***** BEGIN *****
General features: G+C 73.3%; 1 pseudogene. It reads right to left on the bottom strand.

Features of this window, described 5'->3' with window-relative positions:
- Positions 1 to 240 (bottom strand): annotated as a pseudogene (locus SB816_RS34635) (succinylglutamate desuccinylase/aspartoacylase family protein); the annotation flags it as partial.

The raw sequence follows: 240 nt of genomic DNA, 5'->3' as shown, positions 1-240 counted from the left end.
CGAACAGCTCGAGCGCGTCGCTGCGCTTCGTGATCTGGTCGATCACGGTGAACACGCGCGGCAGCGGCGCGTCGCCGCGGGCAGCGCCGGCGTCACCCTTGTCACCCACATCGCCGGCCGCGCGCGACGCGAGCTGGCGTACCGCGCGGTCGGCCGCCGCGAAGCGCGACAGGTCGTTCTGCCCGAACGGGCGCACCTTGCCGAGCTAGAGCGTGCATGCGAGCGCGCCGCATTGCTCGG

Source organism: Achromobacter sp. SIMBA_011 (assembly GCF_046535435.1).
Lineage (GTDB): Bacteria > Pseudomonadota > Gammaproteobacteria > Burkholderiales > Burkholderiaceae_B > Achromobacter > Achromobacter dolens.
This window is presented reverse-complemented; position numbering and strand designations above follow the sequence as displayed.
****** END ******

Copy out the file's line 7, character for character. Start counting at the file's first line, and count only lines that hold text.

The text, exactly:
Lineage (GTDB): Bacteria > Pseudomonadota > Gammaproteobacteria > Burkholderiales > Burkholderiaceae_B > Achromobacter > Achromobacter dolens.